regenerative mice, or, how about a little science for a change?

This is exceedingly cool:

SCIENTISTS have created “miracle mice” that can regenerate amputated limbs or damaged vital organs, making them able to recover from injuries that would kill or permanently disable normal animals.
The experimental animals are unique among mammals in their ability to regrow their heart, toes, joints and tail.
And when [fetal liver] cells from the test mouse are injected into ordinary mice, they too acquire the ability to regenerate […]

As usual, though, there’s a lot of important caveats missing from the “miracle mouse!” version of the story (and whenever you hear “miracle”, especially in science, think of David Hume). The article to read is The scarless heart and the MRL mouse by Ellen Heber-Katz (who runs the lab responsible for most of these discoveries) et al.. It’s a review article from about a year ago, so it doesn’t cover the stem cell work, but it gives a good background. It’s open source (but pdf, since the html version seems not to be working) and written for a fairly general audience.
The mouse strain in question is an inbred strain called MRL, and has been around since 1979. It was originally selected for large size and has a lymphocyte proliferative disorder which gives rise to a variety of immune problems, including autoimmune symptoms. For instance, the MRL mouse is a common model for systemic lupus erythematosus. MRLmouse.jpgThe regenerative abilities of this mouse were discovered by researchers marking mice by punching small holes in their ears; within 30 days, the MRL mice healed the ear holes closed whereas other mice retain the holes for their lifetimes (mice live about two years).
Further investigation revealed that the MRL mice can regenerate almost all tissues except brain. This regenerative healing is fundamentally different from normal mammalian wound healing, and takes place without scar formation (which is of particular interest to cardiologists, since scars formed in response to heart injuries, including infarcts, are probably the primary cause of subsequent chronic heart disease and failure). Such healing is known in mammals, but only very early in development — interestingly, prior to the development of certain immune, especially inflammatory, responses. Heber-Katz et al. report that T-cells from nonhealer mice do inhibit the ear wound closure response. It doesn’t seem, however, that their immune dysfunction is the only mediator of the regenerative response in MRL mice. For instance, matrix metalloproteases 2 and 9 and their specific inhibitors have been shown to be differentially activated in healer vs. non-healer mice (MMPs and MMP inhibitors are primary players in tissue remodelling, including wound healing). In fact, at least 20 genetic loci (chromosome regions) have been shown to be involved in the MRL regenerative phenotype. Importantly, many of these show no overlap with the loci mapped to the autoimmune disorder. (In very plain English: it is not likely that the primary cause of the regenerative capacity is also the cause of the immune disorder, although there may be some overlap; this means that we may be able to replicate the regenerative ability without causing immune dysfunction.)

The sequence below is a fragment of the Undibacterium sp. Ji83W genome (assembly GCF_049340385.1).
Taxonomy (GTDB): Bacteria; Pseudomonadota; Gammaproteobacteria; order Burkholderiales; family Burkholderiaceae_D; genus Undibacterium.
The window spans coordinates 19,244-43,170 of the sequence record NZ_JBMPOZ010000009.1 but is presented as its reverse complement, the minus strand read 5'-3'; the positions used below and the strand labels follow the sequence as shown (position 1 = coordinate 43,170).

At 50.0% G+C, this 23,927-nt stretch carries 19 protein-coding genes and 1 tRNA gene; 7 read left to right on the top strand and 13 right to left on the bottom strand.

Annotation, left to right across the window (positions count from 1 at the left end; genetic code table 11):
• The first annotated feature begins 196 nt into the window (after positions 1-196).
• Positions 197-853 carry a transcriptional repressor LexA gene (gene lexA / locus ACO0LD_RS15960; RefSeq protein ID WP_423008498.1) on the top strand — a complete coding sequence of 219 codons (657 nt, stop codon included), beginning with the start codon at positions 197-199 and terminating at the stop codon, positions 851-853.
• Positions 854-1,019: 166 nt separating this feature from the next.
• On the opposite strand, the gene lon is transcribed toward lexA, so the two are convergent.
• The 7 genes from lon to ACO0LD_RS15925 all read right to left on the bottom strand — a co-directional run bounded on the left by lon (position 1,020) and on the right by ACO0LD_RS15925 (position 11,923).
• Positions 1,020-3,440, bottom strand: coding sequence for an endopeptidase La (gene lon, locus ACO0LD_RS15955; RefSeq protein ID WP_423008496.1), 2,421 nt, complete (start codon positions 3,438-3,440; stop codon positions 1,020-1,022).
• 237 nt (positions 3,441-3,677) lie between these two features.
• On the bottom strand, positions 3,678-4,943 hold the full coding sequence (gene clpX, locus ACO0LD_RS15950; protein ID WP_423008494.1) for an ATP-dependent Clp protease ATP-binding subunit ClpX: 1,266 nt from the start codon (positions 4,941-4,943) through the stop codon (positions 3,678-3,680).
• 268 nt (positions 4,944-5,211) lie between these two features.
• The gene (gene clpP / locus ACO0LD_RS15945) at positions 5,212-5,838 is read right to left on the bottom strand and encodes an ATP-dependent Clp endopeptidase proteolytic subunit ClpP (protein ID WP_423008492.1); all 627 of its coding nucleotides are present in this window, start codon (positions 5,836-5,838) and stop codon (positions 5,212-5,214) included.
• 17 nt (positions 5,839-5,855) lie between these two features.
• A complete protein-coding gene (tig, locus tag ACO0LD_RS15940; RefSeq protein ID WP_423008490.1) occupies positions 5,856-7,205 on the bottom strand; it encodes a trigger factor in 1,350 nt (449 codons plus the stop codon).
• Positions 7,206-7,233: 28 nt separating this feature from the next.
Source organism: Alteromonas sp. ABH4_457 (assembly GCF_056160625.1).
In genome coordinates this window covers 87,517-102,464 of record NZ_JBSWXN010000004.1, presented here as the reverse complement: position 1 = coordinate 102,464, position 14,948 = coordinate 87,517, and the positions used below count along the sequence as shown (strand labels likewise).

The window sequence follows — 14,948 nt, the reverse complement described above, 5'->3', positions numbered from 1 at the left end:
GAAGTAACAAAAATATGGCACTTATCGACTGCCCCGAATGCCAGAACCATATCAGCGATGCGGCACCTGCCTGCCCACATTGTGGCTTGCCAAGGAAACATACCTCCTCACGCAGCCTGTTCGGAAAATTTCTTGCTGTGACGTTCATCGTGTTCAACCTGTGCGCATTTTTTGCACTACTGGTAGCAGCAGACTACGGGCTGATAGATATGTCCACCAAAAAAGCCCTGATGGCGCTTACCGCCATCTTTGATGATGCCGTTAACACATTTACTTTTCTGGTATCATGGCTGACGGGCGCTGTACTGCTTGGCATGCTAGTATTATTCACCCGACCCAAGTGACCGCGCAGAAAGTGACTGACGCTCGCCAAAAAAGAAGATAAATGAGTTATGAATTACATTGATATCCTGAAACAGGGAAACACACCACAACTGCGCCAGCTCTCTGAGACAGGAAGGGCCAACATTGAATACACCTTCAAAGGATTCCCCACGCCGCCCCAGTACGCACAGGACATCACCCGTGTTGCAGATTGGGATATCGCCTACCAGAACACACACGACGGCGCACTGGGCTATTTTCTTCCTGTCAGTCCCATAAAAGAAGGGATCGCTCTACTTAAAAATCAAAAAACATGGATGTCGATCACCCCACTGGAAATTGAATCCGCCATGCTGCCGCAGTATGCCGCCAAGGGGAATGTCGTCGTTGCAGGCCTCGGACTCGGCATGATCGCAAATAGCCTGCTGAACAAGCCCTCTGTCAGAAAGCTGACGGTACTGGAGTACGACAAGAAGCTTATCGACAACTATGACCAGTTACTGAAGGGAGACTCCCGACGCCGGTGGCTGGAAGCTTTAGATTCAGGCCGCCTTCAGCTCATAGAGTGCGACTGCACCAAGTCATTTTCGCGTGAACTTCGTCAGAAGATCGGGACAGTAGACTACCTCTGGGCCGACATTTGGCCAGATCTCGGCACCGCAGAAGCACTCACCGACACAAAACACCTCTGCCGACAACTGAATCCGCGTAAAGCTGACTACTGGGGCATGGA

It is also not clear exactly which cells are doing the healing. In bone marrow transplant/transfer experiments, healing in both heart and ear tissue followed the recipient not the donor phenotype, meaning that bone marrow derived stem cells are not likely to be driving the healing response (although some involvement of donor cells was observed). Moreover, in these model systems recipient hematopoiesis is destroyed by X-ray exposure, so the cells responsible for the healing must be resistant to such treatment. It’s also possible to reconstitute irradiated hematopoiesis using fetal liver cells, which contain a population of hematopoietic stem cells. Heber-Katz’ group has tried that too (another open source article). The results were somewhat surprising: in the heart, healing followed the donor phenotype (i.e. the fetal liver cells transferred the regenerative capacity or lack thereof), whereas in ear injuries healing followed the recipient phenotype (as seen with bone marrow transplant/transfer). Once again, donor cells are seen in the healed heart but the mechanism of their involvment is not clear, nor is it clear why cardiac but not ear tissue could regenerate in this model.
Here’s the thing that jumped out at me: because non-healer liver cells transferred that phenotype, it appears that scarring inhibits regeneration in mammals. In the MRL animals, something is holding back the formation of scar tissue, and (therefore??) regeneration is taking place. In non-healer mice which received healer fetal liver cells, high degrees of chimerism (~60-80%) were seen, whereas non-healer into healer transfers showed an average of only 12% chimerism. Why was 12% non-healer enough to cause normal healing and scarring in that transfer, but 20-40% non-healer was not enough to stop MRL-type healing without scarring in the reciprocal model? The authors offer one clue: “We do not know which cell population is responsible for [scarring with only 12% chimerism] and it may be different than the population that allows for a regenerative response in the reciprocal chimeras.”
This much at least is already clear: the MRL mouse model will provide profound insights into mechanisms of wound healing (including the possibility of regenerative medicine) and the functions of hematopoietic stem cells.